DOE re-examines cost impact of Mindanao transmission link-up

by Myrna Velasco – September 15, 2016

from Manila Bulletin

The Department of Energy (DOE) has drafted in its nine-point policy agenda for the continuation of the proposed interconnection of Mindanao to Luzon and Visayas grids, but it wants to re-examine first the cost impact on consumers.

As it previously presented to the Senate committee on energy, the department indicated that the transmission link-up may drive up electricity rates, hence, it takes cautionary approach on that sphere.

The DOE said it will be reviewing “capital recovery period” on the proposed connection of the grids; and will also be exploring other fund sources in bankrolling the project.

That had just been one of the challenges specified by the department, it raised other concerns on right-of-way (ROW) hurdles and peace and order especially in Mindanao.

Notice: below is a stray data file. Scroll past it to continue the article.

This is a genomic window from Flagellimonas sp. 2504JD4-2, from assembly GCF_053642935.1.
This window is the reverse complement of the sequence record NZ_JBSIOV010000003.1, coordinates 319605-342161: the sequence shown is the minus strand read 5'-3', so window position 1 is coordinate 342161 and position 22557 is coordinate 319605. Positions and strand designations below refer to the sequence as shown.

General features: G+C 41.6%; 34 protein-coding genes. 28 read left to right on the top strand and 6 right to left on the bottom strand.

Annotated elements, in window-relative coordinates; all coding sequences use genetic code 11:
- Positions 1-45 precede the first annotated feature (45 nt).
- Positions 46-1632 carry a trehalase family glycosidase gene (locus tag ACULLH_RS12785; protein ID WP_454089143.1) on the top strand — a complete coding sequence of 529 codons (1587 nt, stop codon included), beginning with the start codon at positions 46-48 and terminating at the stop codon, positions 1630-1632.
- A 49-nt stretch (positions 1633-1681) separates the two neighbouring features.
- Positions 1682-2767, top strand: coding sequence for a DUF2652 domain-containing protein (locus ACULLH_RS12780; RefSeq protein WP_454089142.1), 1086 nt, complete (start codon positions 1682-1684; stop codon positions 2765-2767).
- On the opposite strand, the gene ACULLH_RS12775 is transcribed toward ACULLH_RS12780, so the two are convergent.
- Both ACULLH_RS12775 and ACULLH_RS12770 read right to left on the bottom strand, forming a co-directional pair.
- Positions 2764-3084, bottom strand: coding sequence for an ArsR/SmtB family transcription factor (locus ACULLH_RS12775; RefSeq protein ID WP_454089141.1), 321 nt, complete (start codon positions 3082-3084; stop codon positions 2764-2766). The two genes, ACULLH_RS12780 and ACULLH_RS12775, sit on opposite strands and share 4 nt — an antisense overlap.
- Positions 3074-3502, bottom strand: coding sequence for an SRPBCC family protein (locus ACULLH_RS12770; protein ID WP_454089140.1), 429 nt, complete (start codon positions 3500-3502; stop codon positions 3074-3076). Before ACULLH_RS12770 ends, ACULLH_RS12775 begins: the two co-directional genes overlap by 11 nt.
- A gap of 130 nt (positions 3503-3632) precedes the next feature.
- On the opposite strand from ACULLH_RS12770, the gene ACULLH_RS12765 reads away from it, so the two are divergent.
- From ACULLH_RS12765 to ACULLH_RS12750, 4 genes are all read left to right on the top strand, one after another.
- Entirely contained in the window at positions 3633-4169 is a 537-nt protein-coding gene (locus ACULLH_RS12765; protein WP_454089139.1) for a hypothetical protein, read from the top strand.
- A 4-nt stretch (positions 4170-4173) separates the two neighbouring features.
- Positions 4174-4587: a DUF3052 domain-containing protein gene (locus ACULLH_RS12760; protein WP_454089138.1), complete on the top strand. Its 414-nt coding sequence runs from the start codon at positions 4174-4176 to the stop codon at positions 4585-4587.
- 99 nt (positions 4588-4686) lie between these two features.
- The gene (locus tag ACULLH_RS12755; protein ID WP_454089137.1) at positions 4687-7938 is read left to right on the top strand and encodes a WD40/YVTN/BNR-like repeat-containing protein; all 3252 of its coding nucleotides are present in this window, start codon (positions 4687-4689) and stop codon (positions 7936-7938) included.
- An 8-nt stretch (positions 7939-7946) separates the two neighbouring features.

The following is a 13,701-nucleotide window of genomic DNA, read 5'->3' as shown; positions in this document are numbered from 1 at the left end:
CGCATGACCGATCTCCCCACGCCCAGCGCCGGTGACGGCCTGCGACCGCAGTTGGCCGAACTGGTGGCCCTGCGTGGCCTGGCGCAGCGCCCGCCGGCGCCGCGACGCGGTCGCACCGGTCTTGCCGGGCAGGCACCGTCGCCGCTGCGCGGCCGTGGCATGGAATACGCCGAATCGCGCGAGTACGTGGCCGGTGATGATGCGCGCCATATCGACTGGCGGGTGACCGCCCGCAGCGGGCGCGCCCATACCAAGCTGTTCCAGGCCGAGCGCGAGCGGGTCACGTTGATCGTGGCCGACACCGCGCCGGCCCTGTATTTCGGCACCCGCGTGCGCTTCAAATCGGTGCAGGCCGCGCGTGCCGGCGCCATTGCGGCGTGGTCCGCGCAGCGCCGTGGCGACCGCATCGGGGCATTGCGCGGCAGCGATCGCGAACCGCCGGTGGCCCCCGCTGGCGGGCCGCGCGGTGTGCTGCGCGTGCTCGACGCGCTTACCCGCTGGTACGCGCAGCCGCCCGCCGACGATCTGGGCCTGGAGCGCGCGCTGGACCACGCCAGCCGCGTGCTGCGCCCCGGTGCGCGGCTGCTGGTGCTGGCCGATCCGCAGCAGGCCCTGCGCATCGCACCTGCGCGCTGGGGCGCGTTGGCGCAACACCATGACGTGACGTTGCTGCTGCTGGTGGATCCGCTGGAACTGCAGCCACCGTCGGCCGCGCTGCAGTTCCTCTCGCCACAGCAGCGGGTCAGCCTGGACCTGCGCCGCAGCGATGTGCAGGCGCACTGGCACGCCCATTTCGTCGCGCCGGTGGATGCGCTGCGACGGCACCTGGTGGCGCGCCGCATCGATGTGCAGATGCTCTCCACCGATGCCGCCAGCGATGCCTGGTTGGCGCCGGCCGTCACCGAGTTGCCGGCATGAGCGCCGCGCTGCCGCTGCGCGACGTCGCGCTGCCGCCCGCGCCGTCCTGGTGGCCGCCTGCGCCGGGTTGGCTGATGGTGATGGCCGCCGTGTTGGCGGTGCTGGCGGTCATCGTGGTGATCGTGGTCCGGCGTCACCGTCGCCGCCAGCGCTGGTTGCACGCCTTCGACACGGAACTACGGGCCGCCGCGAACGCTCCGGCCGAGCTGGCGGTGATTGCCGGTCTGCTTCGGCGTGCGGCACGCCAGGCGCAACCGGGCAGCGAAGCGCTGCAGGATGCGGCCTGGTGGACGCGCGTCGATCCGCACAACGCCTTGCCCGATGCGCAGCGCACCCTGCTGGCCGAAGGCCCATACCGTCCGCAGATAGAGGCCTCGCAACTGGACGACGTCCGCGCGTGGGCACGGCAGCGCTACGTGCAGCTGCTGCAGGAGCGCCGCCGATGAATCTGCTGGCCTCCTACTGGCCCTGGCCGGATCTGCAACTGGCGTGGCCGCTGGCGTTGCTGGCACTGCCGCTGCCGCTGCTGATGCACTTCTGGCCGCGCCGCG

The power grids’ interconnection was actually a “recycled energy policy agenda” way back to the time when state-run National Power Corporation was still being run as vertically-integrated utility.

As initially crunched by the National Grid Corporation of the Philippines (NGCP), transmission interconnection between Visayas and Mindanao could command investments of up to R25 billion.

But that was then anchored on a link-up via submarine cable from Leyte to Mindanao. A deep trench that might be traversed by the facility, however, impelled NGCP to abandon the original project blueprint.

The transmission company thus opted to do another round of feasibility study – this time exploring interconnection via Negros to Zamboanga routes.

The target is to complete that undertaking by year 2022 – and such will then set the culmination of the country’s aspiration for a centrally-connected national power grid.

The conduct of the second batch of feasibility study was already lodged with the Energy Regulatory Commission.

Timeline of completion of the study is anticipated until next year.

With interconnected power grids, the three major islands could already share power supply, albeit, there is that degree of apprehension from Mindanao consumers that this will drive up the power rates they have been paying for.